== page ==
In 1990 two leaps in medical technology took place: when treating breast cancer, now lumpectomies plus radiation therapy were acceptable (instead of mastectomies) and rectal cancer could now be treated with a combination of chemotherapy and radiation. Working with his local radiation oncologist made clear to Tim he should think about a change. Practicing general surgery didn’t leave enough time with his family and three children so he made the switch to radiation oncology.

His family moved to Utah in 1992 where he completed a residency at the University of Utah in Radiation Oncology before moving to Rochester to work under Dr. Leonard Gunderson, Chair of the Radiology and Oncology department during his third year for a 2 month fellowship at the Mayo Clinic in 1995.

Tim first visited Northfield when visiting his middle son who attended St. Olaf College. He and Marian were quite taken with the town and so when Mayo wanted to open a radiation clinic on North Avenue (across the street from the Northfield Hospital with St. Olaf’s Natural Lands in its backyard) he said yes!  

Tim was the only radiation oncologist at the Northfield Mayo facility for 4 years.  He was joined by Dr, Jim Leenstra in 2015 and Dr. Nina Garces in 2019. He now works about two days a month, but he feels the practice is in great hands with Dr. Leenstra, Dr. Garces and all the incredible nurses and support staff. They're finishing up an expansion with the latest high-tech medical equipment here in Northfield, too.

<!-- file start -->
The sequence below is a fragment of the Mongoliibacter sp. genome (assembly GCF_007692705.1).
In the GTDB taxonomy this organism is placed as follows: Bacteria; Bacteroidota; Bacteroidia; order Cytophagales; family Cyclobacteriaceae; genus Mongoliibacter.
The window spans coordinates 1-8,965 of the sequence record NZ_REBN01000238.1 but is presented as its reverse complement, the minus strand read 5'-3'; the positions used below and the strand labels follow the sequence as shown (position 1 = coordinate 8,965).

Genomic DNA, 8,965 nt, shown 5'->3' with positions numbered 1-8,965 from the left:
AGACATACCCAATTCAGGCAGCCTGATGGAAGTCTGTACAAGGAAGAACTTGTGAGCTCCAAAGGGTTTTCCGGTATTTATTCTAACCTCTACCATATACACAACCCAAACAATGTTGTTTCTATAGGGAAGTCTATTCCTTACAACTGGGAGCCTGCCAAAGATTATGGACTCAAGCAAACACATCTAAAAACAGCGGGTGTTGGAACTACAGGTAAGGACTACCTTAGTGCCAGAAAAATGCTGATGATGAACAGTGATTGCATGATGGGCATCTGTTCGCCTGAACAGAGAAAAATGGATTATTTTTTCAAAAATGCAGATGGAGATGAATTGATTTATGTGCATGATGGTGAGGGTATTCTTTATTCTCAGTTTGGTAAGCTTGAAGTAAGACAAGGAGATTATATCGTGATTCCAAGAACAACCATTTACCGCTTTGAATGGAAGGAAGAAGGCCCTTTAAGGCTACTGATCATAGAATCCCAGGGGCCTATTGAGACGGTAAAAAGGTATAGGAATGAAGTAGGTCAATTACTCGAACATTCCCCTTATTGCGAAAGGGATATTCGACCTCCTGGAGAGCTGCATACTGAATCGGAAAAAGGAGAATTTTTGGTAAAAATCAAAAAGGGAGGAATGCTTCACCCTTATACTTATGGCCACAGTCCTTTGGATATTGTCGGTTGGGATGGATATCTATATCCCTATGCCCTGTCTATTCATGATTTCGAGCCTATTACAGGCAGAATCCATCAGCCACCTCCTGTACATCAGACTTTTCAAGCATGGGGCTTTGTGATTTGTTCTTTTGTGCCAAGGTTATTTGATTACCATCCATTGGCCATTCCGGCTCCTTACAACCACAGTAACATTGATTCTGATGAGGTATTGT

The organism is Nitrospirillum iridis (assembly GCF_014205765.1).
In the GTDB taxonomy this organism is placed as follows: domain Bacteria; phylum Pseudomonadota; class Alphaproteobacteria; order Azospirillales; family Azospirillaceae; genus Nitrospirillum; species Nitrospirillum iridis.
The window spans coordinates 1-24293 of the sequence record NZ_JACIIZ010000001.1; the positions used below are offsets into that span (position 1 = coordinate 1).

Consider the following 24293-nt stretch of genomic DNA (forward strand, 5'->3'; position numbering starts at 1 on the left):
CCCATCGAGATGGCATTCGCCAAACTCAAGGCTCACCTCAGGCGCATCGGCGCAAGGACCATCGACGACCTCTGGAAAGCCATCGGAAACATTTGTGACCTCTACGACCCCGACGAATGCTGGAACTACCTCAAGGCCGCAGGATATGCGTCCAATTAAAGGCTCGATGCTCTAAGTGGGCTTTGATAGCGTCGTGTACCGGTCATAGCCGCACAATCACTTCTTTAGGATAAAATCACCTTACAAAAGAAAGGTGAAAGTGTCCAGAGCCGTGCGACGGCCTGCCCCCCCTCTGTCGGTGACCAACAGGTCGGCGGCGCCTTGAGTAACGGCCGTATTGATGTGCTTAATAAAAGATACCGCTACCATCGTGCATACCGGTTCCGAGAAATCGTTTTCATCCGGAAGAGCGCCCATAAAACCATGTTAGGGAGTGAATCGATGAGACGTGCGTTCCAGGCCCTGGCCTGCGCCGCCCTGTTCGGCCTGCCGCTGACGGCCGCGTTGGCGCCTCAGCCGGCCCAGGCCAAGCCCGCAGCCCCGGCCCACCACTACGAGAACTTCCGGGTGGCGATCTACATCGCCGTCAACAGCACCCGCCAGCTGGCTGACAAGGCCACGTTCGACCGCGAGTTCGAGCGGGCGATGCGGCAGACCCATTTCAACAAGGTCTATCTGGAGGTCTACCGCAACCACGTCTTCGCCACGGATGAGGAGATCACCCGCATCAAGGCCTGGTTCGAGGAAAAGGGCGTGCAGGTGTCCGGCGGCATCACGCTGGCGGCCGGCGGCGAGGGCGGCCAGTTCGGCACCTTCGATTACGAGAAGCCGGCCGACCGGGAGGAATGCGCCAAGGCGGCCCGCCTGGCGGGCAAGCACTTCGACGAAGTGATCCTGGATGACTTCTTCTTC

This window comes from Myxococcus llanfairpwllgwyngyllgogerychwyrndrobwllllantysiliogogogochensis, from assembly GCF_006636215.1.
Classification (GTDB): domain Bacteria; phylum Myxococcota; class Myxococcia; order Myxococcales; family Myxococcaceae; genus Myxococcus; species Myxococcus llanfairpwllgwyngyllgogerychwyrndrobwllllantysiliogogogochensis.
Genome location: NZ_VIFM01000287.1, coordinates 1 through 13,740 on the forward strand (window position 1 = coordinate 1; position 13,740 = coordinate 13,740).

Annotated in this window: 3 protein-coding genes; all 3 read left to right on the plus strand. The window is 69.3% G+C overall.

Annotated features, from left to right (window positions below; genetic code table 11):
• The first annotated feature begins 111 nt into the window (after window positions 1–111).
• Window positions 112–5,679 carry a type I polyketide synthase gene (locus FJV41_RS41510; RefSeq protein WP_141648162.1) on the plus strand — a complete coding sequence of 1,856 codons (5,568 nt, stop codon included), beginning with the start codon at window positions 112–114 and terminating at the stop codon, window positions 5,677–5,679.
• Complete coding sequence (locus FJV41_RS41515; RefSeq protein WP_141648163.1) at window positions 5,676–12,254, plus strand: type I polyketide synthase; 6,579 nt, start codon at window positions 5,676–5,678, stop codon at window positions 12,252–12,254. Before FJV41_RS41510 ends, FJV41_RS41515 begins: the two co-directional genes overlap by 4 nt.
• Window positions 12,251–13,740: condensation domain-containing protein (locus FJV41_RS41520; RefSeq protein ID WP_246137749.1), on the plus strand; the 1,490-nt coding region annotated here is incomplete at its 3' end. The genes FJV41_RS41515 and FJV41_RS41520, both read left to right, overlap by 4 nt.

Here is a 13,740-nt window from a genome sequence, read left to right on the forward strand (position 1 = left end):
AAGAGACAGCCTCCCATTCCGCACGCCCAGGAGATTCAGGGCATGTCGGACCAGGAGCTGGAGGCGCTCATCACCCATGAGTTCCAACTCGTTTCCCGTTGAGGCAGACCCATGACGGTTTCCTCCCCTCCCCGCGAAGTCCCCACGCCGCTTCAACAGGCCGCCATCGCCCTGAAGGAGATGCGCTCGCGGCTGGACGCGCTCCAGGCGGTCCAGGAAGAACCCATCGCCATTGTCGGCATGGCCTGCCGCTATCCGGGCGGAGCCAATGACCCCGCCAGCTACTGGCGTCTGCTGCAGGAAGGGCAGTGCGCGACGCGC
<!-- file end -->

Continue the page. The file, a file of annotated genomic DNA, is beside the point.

Tim’s sons are Mike, James, and Mark. Mike attended University of Southern California for film school and got his MBA from UCLA. His wife Linda is a corporate lawyer in California and they have two children Emma and Owen. James (the St. Olaf grad) played in the orchestra and graduated with a BA in Music and Chemistry. He got his PhD from the California Institute of Technology and works at the University of Pittsburgh. He is married to Kirsten and they have two children, Matilda and Eleanor. Mark is the youngest of the brothers and attended Findlay University in Ohio majoring in Equestrian Studies.

Tim has a cousin, Mark McKone who is a biology professor at Carleton and his mother lives at the Northfield Retirement Center where Tim is now classified as an essential caregiver so that he may be able to visit her again. 

Tim likes to ride his bike, mostly on gravel, has joined the Cannon Valley Velo Club, takes nature photographs, and started up a Northfield chapter of “Cycling without age” - there is now a tri-shaw (tricycle rickshaw) in circulation so that the elderly might be able to be given rides outside on a bike. We might see Marian  at the UCC church as she's made deep relationships there and during COVID. Tim and Marian had their son James and his family here for several weeks this summer in Northfield with them, too.


October 8 — Beth Kallestad, Diversity, Equity, Inclusion. Hosted by Bruce Morlan. 






October 15 — Matt Hillman, School Update.

October 22Rachel Reid, Bat Research in Costa Rica. Hosted by David Brown.


Our Club is in need of another Volunteer Leader to come alongside Robert Bierman to do some reimaging of the 2020 Turkey Trot. Please consider this opportunity to be creative and still fulfill the need to fundraise, bring the community together and be safe.


A Zoom meeting to kick off planning for the 2020 Turkey Trot will be held Thursday, September 25 at 5:00 p.m. Join Rick Estenson and committee members to find out how you can help with the event.